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Collecting more taxes than is absolutely necessary is legalized robbery. —President Calvin Coolidge
Our infrastructure (roads, bridges, airports and more) is in dire need of repair, and our political solution to pay for these upgrades is a big gas-tax increase. Dangerously, our political elites – Republican and Democrats - are strongly advocating for this tax increase.
"Our infrastructure's crumbling, our roads and our bridges are in dangerous condition." argued the former Pennsylvania Governor Ed Rendell.
Nancy Pelosi’s mindset is to increase the tax whenever possible: “If there's ever going to be a time to raise the gas tax, the time when gas is so low is the time to do it.”
Senator Bob Corker (R-TN) and Senator Chris Murphy (D-CT) have legislation that would increase the tax by 12 cents a gallon over two years, which would nearly double the tax. Corker argues, “At least it would put our infrastructure on strong footing. And that second component seems to get left out of the conversation most of the time. But, yes, I believe that's what we should do.”
Yes, our infrastructure is very important. It allows rapid transportation of commerce, information and people throughout the country. Corker correctly understands the need to “put our infrastructure on strong footing.” However, he and the Congressional gas tax-hikers are totally wrong on how to improve and then maintain Americas’ infrastructure.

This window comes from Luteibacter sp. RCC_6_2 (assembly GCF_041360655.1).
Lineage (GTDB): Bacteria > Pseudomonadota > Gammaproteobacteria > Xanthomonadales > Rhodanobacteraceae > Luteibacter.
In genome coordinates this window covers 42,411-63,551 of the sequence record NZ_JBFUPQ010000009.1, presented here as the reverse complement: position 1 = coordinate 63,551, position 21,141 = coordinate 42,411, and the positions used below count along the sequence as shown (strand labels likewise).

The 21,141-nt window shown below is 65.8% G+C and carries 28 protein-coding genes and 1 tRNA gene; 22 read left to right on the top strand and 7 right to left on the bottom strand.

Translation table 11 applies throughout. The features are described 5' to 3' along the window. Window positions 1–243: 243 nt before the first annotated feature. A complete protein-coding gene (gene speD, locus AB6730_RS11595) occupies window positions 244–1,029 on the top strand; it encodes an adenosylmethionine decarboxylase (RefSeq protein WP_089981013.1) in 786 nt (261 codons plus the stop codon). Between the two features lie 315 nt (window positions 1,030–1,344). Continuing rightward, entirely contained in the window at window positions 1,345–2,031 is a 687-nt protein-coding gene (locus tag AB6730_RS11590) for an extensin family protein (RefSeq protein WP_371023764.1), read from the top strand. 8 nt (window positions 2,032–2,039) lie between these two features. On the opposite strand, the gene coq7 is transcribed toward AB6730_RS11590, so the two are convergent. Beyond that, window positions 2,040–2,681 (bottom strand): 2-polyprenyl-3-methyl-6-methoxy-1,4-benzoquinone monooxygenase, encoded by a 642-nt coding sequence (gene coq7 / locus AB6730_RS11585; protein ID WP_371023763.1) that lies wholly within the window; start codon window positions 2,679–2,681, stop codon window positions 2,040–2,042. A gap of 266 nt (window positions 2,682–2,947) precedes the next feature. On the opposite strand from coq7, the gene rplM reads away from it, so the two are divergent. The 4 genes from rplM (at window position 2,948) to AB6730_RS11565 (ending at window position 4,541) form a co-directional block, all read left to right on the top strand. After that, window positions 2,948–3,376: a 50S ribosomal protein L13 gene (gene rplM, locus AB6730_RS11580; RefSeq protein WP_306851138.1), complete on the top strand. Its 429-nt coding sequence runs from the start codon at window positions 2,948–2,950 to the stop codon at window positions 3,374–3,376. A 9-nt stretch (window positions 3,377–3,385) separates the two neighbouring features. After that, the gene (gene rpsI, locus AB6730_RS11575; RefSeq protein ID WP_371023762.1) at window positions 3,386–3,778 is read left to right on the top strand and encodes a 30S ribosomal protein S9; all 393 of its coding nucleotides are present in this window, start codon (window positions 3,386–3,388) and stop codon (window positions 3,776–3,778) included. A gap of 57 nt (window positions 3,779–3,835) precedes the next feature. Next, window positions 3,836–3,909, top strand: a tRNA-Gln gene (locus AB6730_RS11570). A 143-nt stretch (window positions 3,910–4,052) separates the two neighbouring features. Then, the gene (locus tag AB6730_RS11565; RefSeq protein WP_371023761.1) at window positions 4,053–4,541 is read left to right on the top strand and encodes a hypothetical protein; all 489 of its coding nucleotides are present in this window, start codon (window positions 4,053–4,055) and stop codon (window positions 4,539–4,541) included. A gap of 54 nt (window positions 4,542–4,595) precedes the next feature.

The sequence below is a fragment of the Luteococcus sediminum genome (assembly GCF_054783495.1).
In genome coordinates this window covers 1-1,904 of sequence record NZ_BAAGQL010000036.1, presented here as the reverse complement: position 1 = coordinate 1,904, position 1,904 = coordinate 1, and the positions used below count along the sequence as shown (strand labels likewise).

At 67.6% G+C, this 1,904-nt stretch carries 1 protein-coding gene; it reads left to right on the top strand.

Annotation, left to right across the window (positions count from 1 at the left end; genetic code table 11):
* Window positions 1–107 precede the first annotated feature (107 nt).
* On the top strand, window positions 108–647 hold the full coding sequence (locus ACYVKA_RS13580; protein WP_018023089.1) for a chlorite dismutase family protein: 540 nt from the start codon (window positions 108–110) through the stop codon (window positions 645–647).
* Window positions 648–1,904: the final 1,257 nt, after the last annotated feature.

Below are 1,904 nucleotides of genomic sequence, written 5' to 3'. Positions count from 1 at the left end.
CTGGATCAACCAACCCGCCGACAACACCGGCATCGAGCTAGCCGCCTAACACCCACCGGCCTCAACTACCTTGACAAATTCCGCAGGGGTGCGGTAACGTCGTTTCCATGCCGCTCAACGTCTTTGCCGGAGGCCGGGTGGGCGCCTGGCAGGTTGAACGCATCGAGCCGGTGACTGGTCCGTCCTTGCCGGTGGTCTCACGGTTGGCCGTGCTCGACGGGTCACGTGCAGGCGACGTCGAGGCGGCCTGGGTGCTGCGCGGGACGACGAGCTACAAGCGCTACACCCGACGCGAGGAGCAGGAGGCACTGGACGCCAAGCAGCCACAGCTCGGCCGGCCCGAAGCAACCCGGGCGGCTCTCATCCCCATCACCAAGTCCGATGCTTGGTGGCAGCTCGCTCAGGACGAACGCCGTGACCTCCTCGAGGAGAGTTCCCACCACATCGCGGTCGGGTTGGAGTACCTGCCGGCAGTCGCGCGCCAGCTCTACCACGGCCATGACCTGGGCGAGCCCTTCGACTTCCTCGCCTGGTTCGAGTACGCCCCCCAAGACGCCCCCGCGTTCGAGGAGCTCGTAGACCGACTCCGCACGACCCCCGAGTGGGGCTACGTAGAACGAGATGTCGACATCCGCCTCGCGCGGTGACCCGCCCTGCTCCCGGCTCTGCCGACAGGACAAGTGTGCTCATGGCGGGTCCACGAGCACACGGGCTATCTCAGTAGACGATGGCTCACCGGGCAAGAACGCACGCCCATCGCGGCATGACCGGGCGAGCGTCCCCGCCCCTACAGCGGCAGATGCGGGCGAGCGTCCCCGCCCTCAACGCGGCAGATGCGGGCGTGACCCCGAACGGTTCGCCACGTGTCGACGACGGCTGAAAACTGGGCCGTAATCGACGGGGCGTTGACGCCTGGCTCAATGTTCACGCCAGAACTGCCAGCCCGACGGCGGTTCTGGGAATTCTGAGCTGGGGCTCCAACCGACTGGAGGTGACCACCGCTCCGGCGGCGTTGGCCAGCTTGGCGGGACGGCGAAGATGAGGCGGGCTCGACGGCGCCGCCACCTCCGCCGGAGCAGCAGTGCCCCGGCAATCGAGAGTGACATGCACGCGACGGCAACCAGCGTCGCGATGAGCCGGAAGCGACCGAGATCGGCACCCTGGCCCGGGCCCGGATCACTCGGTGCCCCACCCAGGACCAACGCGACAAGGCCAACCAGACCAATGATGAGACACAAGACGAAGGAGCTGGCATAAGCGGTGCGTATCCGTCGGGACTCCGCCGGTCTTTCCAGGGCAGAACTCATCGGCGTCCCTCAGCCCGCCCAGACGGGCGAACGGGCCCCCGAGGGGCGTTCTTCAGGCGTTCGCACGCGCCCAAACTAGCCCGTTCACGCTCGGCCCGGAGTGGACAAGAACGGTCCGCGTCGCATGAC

Cato Institute's Chris Edwards succinctly identified America’s infrastructure problem by the lack of efficient and correct use of the 18 cents now taxed on each gallon of gas. Edwards writes:
“However, a more important issue than the level of government spending on infrastructure is the efficiency of the nation's investments. Infrastructure investment will only spur economic growth if it is allocated to high-value projects and constructed in a cost-effective manner. This is where the shortcomings of federal infrastructure spending are apparent.”
America’s infrastructure failures are due to political favors (pork-barrel factors rather than actual marketplace demands), inefficiencies (proper pricing of government services), and bureaucratic mismanagement (cost overruns – e.g., The Big Dig in Boston.) Our political solution is a gas-tax increase and a continuation of big government incompetence. Edwards’ solution is to privatize most of the services. Interestingly, close to 75% of the infrastructure in America is privately owned - pipelines, refineries, cell phone towers, freight railway, power plants and more. Of greater benefit, is many nations – OECD and especially Canada – have entered into public-private partnerships to build, operate and maintain roads, bridges and more. Edwards explains:
“… public-private partnerships ("PPPs" or "P3s"). P3s differ from traditional government contracting by shifting various elements of financing, management, operations, and project risks to the private sector.”
Federal expansion and waste and incompetence must be stopped. Tell your Member of Congress and your Senator, “No on a gas tax increase.” Tell them to promote public and private infrastructure projects with private companies that invest and manage the projects. Americans will save money and have a much better infrastructure system.
As President Coolidge correctly observed: Collecting more taxes than is absolutely necessary is legalized robbery.
Again, call your Senator and Representative. Stop the unnecessary gas tax increase.